Washing up is done squatting by a basin in the yard. There’s no rubbish truck, so you burn what waste you generate. It makes you very aware of what you consume. On washing day you hand wash in the same basin that you use for the breakfast dishes and hang it up over the wood pile or the fence. The fence is constructed out of whatever wood you have lying around and doubles as the kitchen drying rack. Many people operate a small business from the front of their house, which is ideal for women with small children.
Domestic animals are common even in the city. I saw chickens of every shape, size and colour. They are not fed or housed and just make do for themselves. The only sort of chicken I didn’t see were old ones! Even though the country is devoutly Buddhist, it is clear that animals here are for eating. Pigs, ducks, geese, goats and cows are kept, and they are most definitely not pets!
Rice is the centre of life. I was there just as the harvest was starting and the country was beautiful with emerald green fields under dark blue monsoonal skies. Once the rice turns brown and starts to bend over it is harvested and threshed by hand, and then dried on mats in the sun by the house. A truck goes door to door with his machine that cleans the hull off the rice, and it is stored. It generally lasts about 9 months of the year, so there are a few very lean months before the next harvest is brought in. Rice is served at every meal with a small serving of meat or egg, and a handful of vegetables.
The flooded rice fields have multiple uses. The grass that grown on the edges is cut and brought home to feed the cow. You can wash your clothes or yourself, and the kids hop in for a swim to cool off after school. You can drop a line or pull a net for fish, or harvest the vegetables that grow wild along the edges.
Much of the food available at the markets is familiar to us. Cambodia was colonized by the French at one point so there are french bread sticks. The fruit is very similar. There are duck and chicken eggs, and lots of green vegetables, some that I knew but some that I didn’t. When you get to meat it starts to get a little more challenging, as full carcasses hang in the shade of an umbrella by the roadside, with the stall owner lazily swatting the flies off. I passed on the deep fried frogs, but enjoyed drinking freshly squeezed sugar cane juice mixed with lime.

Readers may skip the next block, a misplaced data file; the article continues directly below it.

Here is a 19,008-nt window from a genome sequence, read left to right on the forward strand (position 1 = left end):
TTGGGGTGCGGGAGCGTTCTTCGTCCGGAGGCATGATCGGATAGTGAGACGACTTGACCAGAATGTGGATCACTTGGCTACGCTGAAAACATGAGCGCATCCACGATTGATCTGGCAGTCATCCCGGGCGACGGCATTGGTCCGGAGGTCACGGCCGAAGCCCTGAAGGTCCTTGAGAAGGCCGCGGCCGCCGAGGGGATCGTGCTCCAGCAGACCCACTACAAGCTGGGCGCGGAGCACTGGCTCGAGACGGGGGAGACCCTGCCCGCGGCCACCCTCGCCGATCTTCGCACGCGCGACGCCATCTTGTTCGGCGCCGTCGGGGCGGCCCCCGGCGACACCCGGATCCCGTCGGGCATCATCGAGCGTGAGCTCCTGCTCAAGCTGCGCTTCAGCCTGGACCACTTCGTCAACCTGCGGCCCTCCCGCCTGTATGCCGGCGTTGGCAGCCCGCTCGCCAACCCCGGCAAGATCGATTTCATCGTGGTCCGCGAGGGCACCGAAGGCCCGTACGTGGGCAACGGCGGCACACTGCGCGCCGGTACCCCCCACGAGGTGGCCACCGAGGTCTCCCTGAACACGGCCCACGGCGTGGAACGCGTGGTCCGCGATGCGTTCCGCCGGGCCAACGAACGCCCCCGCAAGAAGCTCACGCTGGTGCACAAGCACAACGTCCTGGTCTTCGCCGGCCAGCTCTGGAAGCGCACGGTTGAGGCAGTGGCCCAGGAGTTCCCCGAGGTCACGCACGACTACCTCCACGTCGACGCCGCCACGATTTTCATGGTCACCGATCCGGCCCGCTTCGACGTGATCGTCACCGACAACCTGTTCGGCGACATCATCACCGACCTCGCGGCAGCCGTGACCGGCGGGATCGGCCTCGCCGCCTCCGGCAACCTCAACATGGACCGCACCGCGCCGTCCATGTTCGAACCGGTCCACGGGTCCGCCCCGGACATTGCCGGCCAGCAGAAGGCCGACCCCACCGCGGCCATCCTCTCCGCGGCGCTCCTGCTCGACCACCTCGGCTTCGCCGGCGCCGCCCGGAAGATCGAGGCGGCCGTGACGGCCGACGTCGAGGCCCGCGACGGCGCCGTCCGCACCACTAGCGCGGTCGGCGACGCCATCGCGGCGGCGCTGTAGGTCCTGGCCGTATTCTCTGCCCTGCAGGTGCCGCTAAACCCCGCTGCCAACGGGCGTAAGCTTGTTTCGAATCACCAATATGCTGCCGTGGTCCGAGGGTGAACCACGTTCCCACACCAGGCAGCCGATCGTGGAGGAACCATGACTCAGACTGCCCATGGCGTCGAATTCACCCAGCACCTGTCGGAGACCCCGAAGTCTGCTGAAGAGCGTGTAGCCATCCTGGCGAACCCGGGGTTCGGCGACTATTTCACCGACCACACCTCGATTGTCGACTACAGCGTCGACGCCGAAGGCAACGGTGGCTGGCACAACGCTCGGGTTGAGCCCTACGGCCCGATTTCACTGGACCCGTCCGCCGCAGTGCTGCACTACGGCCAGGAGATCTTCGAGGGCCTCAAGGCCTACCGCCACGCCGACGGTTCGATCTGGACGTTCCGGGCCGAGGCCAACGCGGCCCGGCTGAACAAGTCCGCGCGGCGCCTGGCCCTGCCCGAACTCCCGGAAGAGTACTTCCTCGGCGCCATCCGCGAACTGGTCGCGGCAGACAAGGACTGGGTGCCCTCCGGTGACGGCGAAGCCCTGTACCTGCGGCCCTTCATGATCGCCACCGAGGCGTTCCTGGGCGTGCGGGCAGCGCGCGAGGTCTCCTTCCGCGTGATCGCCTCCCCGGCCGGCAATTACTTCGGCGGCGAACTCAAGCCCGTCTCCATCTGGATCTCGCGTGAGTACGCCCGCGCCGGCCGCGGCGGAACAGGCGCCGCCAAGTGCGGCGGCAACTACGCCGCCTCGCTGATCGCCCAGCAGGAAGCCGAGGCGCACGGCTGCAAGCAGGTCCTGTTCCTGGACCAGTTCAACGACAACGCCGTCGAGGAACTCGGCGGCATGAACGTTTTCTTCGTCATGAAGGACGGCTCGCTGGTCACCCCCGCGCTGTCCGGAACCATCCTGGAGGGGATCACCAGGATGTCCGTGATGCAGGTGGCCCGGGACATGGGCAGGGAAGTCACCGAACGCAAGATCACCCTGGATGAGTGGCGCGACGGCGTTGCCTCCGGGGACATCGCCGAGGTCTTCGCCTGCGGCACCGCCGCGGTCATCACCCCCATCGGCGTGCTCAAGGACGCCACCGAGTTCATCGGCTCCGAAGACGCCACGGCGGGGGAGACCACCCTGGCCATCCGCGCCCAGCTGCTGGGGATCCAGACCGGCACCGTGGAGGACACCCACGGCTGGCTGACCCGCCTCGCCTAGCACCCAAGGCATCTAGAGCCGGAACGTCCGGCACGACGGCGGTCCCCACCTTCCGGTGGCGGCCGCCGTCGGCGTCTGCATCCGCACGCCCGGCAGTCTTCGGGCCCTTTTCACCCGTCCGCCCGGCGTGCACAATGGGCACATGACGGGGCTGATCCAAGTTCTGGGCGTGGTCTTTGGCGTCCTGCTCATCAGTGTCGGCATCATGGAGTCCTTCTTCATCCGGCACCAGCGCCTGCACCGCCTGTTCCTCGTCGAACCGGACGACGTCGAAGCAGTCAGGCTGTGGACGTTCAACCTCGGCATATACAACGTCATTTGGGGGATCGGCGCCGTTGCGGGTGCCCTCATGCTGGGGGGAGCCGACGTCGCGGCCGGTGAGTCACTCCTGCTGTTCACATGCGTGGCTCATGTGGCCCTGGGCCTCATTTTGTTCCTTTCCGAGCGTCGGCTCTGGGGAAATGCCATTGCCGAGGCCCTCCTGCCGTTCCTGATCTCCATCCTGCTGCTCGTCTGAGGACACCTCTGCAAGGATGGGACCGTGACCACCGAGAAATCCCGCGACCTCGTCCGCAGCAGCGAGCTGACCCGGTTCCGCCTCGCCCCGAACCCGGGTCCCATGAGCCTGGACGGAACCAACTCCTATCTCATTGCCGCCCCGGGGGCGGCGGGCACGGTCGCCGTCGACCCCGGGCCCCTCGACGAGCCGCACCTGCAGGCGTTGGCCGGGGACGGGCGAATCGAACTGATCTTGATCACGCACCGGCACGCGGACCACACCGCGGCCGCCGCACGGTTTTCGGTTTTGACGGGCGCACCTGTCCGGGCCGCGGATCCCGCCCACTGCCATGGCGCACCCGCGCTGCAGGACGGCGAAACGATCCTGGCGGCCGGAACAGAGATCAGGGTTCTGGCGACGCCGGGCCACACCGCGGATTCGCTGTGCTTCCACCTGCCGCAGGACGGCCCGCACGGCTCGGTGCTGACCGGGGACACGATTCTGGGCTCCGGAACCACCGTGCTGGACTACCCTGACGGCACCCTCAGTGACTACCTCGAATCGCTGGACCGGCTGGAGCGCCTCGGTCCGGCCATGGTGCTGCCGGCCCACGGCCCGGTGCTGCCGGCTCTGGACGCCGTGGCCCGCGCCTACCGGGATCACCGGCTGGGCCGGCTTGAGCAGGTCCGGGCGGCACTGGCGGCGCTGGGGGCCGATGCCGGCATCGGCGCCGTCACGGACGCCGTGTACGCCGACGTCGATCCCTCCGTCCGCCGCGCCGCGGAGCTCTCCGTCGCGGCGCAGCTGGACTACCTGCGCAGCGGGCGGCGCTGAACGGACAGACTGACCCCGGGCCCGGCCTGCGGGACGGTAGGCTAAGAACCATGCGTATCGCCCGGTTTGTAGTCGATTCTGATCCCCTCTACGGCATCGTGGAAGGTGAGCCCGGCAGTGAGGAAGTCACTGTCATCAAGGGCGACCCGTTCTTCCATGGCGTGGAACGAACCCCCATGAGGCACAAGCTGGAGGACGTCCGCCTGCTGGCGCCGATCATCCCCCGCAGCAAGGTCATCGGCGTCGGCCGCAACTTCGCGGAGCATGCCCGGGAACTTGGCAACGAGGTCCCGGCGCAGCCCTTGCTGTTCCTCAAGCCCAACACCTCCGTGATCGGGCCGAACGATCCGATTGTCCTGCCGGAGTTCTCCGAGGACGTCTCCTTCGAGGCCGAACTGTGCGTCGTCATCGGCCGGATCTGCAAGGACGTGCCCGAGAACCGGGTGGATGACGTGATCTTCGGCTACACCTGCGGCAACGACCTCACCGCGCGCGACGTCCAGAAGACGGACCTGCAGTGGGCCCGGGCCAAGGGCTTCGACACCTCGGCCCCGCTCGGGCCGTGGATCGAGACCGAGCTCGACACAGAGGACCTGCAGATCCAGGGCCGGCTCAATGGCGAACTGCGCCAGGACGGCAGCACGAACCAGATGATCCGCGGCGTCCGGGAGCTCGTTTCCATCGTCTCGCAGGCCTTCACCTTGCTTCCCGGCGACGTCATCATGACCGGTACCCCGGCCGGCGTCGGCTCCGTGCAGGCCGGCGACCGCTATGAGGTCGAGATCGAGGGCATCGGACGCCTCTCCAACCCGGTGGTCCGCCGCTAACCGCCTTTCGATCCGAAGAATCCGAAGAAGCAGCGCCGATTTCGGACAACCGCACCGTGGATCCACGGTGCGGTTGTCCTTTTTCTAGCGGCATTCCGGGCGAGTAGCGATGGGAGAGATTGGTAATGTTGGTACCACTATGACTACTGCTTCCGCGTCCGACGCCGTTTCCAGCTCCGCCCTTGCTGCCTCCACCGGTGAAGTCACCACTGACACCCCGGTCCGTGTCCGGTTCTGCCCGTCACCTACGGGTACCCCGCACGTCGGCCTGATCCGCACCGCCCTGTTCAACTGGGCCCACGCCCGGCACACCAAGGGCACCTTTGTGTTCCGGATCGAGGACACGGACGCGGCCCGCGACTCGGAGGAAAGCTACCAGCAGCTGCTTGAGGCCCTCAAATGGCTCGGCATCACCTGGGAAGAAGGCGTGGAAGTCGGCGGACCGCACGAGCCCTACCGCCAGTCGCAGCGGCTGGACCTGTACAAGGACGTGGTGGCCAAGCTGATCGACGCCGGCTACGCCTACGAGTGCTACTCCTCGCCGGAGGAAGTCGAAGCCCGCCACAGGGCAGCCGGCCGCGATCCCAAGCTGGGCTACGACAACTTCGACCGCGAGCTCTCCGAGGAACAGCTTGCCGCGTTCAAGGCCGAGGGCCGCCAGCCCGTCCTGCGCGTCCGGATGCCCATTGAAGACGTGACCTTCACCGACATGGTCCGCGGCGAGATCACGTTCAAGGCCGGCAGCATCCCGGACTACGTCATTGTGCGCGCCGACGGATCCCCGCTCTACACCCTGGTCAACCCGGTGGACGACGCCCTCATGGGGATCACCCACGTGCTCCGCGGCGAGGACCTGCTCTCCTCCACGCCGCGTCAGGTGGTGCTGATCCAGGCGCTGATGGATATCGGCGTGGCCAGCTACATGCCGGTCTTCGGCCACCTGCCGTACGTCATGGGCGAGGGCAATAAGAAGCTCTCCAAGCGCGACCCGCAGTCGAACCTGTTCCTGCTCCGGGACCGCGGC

Remember how expensive petrol is? You ration it by buying it one litre at a time in a recycled glass Coke bottle. You walk where you can, and as soon as you learn to ride you are on a push bike with your baby sister on the back. Or you use an animal cart. You don’t use petrol powered tools to do a job that people can do. If you use your motor bike, you put 4 people on it, or a big load. Or an even bigger load! If you drive a van you prop the back door open and put a wooden pallet down so that you can have a load hanging out the back, and then put 6 passengers on the roof.
The Khmer people were amazing. In spite of the challenges of their life they were generous, friendly, inquisitive (many discovered that my freckles don’t rub off!), and grateful for what little they have. One advantage of their devalued currency is that even small donations go a very long way. If you can cook, garden, build, do plumbing or electricals, teach or have health skills, then Denise can use you in Cambodia. If you would like to donate or volunteer, you can find out how at